One of the questions we get asked most often is how do NEMA and IP ratings compare. That is, can one find an enclosure with a NEMA rating and use it to fit a required IP rating? The quick answer is no as there are different types of tests and even different testing bodies who set these ratings. However, if your purpose is to just determine which NEMA is closest to a specific IP rating and vice versa, there are similarities. First, some definitions. Electrical enclosures are rated based on their ability to withstand a varying degree of environmental elements, including dust, water, and ice. In the United States, the National Electrical Manufacturers Association developed the NEMA rating for classifying an enclosure’s level of protection from those environmental elements. The International Electrotechnical Commission (IEC) http://www.iec.ch/index.htm has developed an alternative rating system, the IP standard, which stands for Ingress Protection. The standard format is “IP’ followed by two numbers which designate the level of protection. The first digit, which ranges from 1-6, specifies the level of protection from solids, and the second digit, which ranges from 1-8, specifies the level of protection from water. The higher the number is, the greater the level of protection. For instance, an enclosure with a rating of IP10 would offer less protection than an enclosure that is rated at IP54.
The following table summarizes the various IP number designations:
For those of us in the Electronic Enclosure Industry, there is nothing more beautiful than a well-executed modified enclosure. In fact, the holy grail of enclosures is how to provide the modifications as fast as an off-the-shelf standard product. We are not there yet, but we are definitely making progress. Today, at Bud Industries, we can do major modifications to our standard products in only 5-6 days including holes, slots, and cut outs – even if they are on multiple surfaces of the same box. While some manufacturers charge an expedite fee to beat their normal 6-8 week lead time, for Bud, it is just a part of our standard service.
The other piece in the “Search for the Grail” is to make all of this happen easily and again, we are making significant progress there. From the first steps, Bud can help out by assisting in the design process. Whether it is taking your needed dimensions and finding a box that works (such as by using our search by size tool) or working with your design team to insure that your modifications work effectively with your components, Bud’s design team is ready to support you. We even have an easy to follow modification brochure which can be downloaded here, or several videos on our web site including this one. And while it is not yet a part of our 5 day program, but can digitally print your logo or other graphics and letters on your enclosure rapidly at an amazing price.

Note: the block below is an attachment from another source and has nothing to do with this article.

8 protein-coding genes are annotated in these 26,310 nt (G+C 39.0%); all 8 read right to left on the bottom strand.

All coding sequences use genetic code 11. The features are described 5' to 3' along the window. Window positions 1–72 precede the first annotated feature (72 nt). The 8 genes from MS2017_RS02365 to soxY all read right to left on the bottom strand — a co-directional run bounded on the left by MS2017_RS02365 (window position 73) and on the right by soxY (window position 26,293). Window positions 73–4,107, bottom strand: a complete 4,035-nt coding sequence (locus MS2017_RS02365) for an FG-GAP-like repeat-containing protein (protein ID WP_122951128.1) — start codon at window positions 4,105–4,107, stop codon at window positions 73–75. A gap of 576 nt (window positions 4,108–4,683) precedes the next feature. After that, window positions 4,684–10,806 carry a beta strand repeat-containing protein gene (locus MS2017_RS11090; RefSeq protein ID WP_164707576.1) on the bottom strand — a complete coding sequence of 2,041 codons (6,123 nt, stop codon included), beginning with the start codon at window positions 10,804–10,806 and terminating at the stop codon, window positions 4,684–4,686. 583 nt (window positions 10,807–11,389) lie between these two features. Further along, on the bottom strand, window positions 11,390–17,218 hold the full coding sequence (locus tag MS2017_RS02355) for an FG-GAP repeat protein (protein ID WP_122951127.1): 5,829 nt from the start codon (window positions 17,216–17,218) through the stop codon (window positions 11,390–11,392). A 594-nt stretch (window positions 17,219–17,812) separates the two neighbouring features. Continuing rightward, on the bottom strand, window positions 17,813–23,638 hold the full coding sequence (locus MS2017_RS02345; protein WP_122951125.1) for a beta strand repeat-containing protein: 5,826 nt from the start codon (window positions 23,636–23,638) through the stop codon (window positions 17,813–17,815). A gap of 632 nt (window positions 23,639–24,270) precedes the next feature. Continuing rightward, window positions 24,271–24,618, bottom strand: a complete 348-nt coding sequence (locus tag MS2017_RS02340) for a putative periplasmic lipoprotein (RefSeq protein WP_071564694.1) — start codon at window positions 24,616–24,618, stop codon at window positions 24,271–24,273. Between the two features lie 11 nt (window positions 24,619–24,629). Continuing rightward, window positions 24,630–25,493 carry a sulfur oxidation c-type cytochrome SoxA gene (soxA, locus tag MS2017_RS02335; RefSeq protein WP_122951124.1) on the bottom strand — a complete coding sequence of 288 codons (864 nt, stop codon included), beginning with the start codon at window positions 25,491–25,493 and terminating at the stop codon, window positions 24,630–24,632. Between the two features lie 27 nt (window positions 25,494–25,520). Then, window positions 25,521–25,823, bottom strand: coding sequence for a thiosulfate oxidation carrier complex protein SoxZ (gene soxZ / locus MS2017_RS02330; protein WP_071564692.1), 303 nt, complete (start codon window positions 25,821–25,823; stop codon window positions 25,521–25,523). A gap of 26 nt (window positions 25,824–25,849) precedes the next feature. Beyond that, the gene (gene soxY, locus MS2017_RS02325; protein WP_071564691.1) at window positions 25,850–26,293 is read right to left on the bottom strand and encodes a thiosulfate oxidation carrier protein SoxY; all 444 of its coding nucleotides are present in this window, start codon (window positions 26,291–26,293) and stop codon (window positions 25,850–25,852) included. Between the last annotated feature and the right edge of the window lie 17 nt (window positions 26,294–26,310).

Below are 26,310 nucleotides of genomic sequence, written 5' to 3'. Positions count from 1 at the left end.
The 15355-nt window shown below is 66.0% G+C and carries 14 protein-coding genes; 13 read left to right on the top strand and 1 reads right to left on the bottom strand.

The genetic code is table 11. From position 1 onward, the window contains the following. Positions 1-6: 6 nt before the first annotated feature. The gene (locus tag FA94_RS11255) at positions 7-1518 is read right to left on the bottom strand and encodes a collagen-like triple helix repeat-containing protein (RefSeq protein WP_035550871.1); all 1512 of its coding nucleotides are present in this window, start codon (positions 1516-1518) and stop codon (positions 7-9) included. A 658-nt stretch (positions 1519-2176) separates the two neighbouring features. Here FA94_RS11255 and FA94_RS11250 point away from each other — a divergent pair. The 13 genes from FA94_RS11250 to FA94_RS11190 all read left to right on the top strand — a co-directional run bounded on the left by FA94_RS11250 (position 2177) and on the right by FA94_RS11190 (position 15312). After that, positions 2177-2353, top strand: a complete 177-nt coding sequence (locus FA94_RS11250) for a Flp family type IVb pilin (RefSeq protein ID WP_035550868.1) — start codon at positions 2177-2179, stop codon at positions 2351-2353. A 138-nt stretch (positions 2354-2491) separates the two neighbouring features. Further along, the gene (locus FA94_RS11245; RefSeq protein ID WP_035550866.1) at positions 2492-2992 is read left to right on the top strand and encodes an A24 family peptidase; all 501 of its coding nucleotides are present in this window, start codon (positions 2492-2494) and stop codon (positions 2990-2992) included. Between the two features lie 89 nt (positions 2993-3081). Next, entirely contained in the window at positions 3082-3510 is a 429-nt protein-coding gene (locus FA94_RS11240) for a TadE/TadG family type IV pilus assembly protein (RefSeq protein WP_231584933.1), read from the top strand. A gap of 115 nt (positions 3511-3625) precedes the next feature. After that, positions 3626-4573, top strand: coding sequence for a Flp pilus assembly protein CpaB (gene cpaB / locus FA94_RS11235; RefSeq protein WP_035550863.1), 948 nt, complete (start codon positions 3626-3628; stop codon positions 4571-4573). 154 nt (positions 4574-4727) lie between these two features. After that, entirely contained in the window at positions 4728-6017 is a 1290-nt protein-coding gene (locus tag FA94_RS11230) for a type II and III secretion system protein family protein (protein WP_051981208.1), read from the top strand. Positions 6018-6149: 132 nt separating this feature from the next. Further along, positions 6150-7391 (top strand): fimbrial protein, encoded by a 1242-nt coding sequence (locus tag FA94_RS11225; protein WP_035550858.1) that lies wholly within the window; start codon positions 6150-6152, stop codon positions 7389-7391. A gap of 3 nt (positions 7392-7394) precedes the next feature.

As I write this and we prepare for the 4th of July holiday, I am once again struck by the American Dream and how our Electronic Enclosure Company’s story could have only happened in the United States. As I have mentioned before, Bud Industries was founded as Bud Radio by my grandfather, Max Haas, in 1928. An immigrant from what is now the Czech Republic around 1900, he had a self-taught engineering and marketing mind and was fascinated by what we would now call technology and the opportunities it would present. What started as an antenna company (the first to offer a product that eliminated the need for a roof top radio antenna), evolved into car antennas, and then into other radio parts (he sold off the antenna business), and finally into enclosures. He and my grandmother worked hard to take the ideas he uncovered and turn them into a solid enduring business.
I think about how few countries, at that time, would allow a refugee family to be welcomed into their land, provide free education for their children, and encourage them to be whatever they wanted with relatively limited restrictions. While America of that era was not perfect, it offered many the chance to create the best life they could for themselves and their families and to hopefully allow their children to have better lives than theirs.